rest of the week in Prague, where we're having many important
planning meetings. I'm sure I will miss many interesting presentations.
During Ludo's presentation yesterday morning he demoed
a new AJAX-ified version of PetStore. It looked fabulous. He also
mentioned the high performant "Grizzly" engine in Glassfish, which
uses java.nio to get extremely high performance. I'm going to find
out more!

Thursday, December 1, 2005

Performance profiler - now for the Mac!

WARNING: This blog entry was imported from my old blog on (which used different blogging software), so formatting and links may not be correct.

Milestone 11
of the NetBeans Performance Profiler
was released today. It's mostly a bug fix release, but it sports one big new feature: Support for Apple OSX!
This is a big deal. The NetBeans Profiler is based on
JFluid, a new
approach to performance profiling. Rather than using the standard JVM performance interface, it used
a special modification of the VM to do its profiling more accurately. Because of this, you had to download
special VMs to run your application - and of course, those modified VMs did not include OSX (where the VM
is provided by Apple rather than Sun).

The JFluid hotspot modifications have been integrated into the JDK. As of JDK 5 update 4 (or thereabouts)
you can use a standard JDK with the profiler and everything works beautifully. And I guess Apple's recent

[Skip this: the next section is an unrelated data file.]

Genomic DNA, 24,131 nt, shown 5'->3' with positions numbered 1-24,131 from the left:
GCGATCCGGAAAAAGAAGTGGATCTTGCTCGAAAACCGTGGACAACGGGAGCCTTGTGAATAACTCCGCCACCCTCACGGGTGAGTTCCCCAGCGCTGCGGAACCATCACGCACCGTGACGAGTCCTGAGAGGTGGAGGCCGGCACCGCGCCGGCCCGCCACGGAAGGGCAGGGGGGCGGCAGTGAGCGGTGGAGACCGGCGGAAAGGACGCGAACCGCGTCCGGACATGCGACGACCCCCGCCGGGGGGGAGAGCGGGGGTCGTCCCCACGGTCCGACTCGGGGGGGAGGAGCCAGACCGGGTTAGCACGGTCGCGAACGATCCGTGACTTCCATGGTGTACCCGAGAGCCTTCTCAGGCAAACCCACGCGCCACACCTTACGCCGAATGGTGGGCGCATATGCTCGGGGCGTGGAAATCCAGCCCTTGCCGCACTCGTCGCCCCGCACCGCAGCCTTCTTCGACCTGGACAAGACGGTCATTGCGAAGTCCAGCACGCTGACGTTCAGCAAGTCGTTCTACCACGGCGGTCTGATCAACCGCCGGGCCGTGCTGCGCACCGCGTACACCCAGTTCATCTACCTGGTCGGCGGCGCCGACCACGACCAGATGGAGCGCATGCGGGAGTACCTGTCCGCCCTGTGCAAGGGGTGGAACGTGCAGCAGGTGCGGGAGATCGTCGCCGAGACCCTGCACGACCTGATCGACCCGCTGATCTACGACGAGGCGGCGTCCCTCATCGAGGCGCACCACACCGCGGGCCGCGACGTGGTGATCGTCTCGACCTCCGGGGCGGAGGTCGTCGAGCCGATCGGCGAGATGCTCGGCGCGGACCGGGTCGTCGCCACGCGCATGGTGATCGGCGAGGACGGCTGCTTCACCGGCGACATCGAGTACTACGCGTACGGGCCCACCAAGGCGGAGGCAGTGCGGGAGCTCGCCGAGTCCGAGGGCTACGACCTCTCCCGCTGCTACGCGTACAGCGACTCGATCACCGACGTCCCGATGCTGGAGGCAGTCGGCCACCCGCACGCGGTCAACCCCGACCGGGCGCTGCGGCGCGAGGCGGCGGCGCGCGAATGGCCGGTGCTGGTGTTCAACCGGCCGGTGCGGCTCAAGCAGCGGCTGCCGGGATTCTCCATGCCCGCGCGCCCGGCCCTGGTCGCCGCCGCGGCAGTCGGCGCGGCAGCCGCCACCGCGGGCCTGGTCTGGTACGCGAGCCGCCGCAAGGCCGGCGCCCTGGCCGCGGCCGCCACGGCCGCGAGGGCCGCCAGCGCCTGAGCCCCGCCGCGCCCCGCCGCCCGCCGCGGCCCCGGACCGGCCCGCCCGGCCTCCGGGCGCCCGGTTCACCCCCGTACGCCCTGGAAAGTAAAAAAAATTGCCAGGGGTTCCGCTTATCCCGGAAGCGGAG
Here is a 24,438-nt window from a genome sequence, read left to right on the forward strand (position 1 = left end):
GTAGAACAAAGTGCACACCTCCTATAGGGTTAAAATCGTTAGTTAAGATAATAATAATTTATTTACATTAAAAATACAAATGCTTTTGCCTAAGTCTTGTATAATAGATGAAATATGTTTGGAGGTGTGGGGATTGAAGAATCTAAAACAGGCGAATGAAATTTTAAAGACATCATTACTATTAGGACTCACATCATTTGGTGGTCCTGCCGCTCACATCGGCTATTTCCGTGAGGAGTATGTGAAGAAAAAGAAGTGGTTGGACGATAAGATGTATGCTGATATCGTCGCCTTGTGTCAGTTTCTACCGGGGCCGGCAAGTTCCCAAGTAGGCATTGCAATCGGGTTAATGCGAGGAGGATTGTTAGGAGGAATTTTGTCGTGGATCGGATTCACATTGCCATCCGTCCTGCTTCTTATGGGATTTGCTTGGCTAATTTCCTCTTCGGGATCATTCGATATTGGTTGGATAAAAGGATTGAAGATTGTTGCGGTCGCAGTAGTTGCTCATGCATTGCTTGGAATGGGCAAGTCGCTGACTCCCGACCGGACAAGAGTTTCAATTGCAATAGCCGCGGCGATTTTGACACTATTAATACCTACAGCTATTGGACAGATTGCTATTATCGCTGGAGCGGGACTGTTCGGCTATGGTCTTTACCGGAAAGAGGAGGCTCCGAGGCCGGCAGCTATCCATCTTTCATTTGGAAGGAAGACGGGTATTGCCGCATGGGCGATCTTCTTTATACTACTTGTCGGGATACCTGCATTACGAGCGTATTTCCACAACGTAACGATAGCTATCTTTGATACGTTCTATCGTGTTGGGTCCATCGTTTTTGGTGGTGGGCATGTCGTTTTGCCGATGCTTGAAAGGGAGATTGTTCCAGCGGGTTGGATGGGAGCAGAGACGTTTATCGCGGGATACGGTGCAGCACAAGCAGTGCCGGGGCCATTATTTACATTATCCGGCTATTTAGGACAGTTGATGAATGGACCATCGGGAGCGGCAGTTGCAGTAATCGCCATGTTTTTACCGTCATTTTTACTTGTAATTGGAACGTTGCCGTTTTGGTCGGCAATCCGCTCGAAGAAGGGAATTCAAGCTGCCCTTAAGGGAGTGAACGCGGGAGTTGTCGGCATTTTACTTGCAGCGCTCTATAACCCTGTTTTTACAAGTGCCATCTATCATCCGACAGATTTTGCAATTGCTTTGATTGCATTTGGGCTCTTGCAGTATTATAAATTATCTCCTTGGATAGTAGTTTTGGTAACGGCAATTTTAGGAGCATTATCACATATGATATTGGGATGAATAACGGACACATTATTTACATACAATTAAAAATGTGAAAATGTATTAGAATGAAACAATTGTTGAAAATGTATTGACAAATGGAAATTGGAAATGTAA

update to JDK 5 must have synced up to the codebase which includes the JFluid modifications, since the profiler now works.

The "What's New" document describes this feature as experimental - so of course I had to try it! It seemed to work well on my test case. I created a sample project (the Anagram sample that ships with NetBeans), then invoked the Profiler. After calibrating the timers I needed to restart profiling. From there everything went smoothly; I hit the GUI button a bunch of times, then clicked on the Take Snapshot button in the profiling panel. Voila! The result screen pops up letting me drill into both the hotspots and the overall cumulative time view.

Click on the screenshot for full size. And check out the Profiler Screenshots off the profiler main page; as you can see there are various telemetry views and other goodies there.

Very promising. If you're a Mac Java user, be sure to try it out and provide feedback and bug reports to the profiler team such that this feature is stabilized as quickly as possible!

Wednesday, November 30, 2005